Screen Printing - August/September 2012 - (Page 14)
THIN IS IN
THIS ARTICLE EXAMINES THE ROLE OF THREAD DIAMETER ON A VARIETY OF PRINTING CHARACTERISTICS.
ower numbers are always fancied when talking about age and price tags. We like our laptops, waist lines, and televisions when they’re thinner. It is no different when it comes to mesh-thread diameter. Filament diameter (thread or wire), in its intimate relationship with mesh count, dictates the mesh parameters that most define our print results. The association of filament diameter and mesh count directly determines mesh opening size, open area porosity, mesh thickness, and a handful of other significant mesh parameters. In turn, the combination of mesh thickness and open area at tension provide the dominant influence on the thickness of our printed wet ink film.
Influence of thread diameter on mesh parameters
When mesh count remains unchanged, choosing a smaller filament diameter opens up the mesh and renders it much less obstructive to ink flow. This is readily apparent in the representative illustration in Figure 1 of 380-thread/in., low-elongation polyester mesh, incorporating three different thread diameters (27, 31, and 34 microns Ø). The increased open area of mesh types with reduced thread diameter at similar mesh count equates to less filament surface area within the print cavity. As ink passes through a screen’s print cavities, it is in direct contact with the threads. By reducing the thread surface area, mesh will release easier at the moment of ink transfer. Smaller diameter thread at the same mesh count creates higher open area by increasing the size of the mesh apertures. Larger mesh openings allow for easier transfer of higher viscosity inks, or inks that have relatively larger particle size or high solids content, often desired to achieve special effects and to help give the color some visual pop.
Additionally, filament diameter size has the most influence on mesh thickness. When the diameter is reduced, overall mesh thickness becomes thinner. Larger thread diameter increases mesh thickness. As we can see in the overhead view in the top portion of Figure 2 showing similar mesh counts, the smallest filament diameter indeed provides the largest mesh aperture size, providing greater open area. The cross-sectional view of the mesh weaves shown in the lower half of Figure 2 depicts the reduction in mesh thickness resulting from thinner thread diameter. The red blocks represent the open columns in the mesh through which the ink must transfer. The taller, chimney-like column on the right is a result of a thicker, more closed mesh, due directly to a larger diameter at similar mesh count. The increased thread-surface area, taller mesh, and smaller opening size make for more difficult ink flow and transfer from screen to substrate.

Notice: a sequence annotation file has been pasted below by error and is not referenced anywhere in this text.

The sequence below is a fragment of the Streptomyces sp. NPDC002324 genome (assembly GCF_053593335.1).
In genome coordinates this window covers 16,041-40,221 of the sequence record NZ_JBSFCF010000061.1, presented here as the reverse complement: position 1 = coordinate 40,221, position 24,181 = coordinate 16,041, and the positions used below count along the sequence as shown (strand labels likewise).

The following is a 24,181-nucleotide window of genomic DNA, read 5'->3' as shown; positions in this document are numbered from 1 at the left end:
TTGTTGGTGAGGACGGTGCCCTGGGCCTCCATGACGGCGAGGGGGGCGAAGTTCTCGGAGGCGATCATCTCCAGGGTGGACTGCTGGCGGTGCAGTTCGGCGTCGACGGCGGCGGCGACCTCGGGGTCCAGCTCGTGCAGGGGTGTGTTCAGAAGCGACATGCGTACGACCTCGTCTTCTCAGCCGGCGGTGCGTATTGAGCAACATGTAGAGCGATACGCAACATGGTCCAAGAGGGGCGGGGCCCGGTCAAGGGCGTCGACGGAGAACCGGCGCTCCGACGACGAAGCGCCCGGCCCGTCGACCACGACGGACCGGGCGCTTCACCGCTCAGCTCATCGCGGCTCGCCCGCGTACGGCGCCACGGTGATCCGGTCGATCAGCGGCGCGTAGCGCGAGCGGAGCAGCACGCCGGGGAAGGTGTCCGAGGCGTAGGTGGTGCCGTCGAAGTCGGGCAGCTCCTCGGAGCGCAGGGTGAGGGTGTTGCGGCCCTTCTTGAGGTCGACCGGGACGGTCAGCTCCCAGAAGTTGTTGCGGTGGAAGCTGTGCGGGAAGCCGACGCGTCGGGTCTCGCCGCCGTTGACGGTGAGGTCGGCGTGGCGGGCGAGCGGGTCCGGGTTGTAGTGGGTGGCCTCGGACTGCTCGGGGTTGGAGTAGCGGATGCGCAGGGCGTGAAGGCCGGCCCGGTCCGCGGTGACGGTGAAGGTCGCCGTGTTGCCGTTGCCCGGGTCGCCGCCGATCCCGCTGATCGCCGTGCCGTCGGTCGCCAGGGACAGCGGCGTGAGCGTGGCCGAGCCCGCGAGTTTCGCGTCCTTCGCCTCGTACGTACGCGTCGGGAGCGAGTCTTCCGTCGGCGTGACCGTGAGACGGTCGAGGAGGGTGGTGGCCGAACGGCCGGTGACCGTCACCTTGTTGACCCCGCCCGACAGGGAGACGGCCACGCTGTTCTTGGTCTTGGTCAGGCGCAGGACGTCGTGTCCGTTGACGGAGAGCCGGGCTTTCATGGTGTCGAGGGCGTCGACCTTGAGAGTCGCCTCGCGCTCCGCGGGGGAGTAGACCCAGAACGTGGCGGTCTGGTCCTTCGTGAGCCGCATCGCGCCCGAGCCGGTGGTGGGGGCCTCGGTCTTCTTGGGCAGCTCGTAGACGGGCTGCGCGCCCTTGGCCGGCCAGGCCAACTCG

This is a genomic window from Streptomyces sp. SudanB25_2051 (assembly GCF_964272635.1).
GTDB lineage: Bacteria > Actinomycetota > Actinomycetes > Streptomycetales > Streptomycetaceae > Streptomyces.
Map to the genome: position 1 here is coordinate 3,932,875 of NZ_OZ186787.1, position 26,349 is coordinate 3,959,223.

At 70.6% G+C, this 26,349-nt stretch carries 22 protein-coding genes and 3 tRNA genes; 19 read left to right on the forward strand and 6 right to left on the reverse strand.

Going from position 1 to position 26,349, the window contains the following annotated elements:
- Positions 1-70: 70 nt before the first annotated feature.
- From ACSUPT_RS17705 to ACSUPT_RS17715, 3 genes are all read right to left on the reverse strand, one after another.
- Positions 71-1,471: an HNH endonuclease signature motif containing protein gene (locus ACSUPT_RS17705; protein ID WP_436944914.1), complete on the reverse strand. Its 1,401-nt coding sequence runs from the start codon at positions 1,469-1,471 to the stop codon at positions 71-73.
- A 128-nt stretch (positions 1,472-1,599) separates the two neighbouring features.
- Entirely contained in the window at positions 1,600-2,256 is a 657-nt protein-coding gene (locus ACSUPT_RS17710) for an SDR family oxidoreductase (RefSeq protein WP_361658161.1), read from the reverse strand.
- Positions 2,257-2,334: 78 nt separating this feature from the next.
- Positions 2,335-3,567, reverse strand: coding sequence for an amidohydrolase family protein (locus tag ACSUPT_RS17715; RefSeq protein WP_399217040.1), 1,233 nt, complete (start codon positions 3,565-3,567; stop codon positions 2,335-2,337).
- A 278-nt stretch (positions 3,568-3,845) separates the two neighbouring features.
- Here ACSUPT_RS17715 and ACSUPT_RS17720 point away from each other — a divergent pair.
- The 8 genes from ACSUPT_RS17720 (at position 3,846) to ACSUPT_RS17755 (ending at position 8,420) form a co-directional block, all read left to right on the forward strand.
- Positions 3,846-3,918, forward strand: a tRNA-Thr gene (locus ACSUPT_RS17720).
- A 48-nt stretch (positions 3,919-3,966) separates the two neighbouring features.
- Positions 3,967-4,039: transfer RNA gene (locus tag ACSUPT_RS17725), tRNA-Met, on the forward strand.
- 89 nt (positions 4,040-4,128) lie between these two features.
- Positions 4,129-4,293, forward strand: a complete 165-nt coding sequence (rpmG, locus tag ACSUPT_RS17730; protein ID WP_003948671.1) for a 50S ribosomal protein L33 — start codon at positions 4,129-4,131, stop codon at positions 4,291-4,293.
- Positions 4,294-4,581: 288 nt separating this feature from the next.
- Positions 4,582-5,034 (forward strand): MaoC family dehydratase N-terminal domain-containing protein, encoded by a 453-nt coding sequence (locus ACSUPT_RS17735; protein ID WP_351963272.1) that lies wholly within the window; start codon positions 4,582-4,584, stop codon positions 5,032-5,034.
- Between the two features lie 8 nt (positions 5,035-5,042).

Influence of thread diameter on ink profile
Mesh thickness, as a direct result of thread diameter, can have an impact on the surface profile of the printed ink film. In rheological terms, most printing inks are formulated to be pseudoplastic or shear-thinning. When a shear stress is applied to a pseudoplastic ink (stirring, or spreading with a squeegee, for example), the viscosity of that ink drops noticeably, making the ink more fluid during the period the shear is applied. This rheological property is used to assist the ink to flow in and out of the screen mesh easier during the print stroke. However, we all like to hold sharp detail in our prints, so we need this decrease in ink viscosity to stop, and in fact reverse course, when the print stroke and ink transfer are complete. Fortunately, part of the pseudoplastic materials formulation is that they return to their at-rest viscosity once
Table of Contents for the Digital Edition of Screen Printing - August/September 2012
Screen Printing - August/September 2012
Strategies for Navigating the Regulatory Maze
New or Used?
Thin Is In
Performance Equals Profits
A Look at Dye-Sub Printing for Garments
US & Canadian Directory
Screen Printing - August/September 2012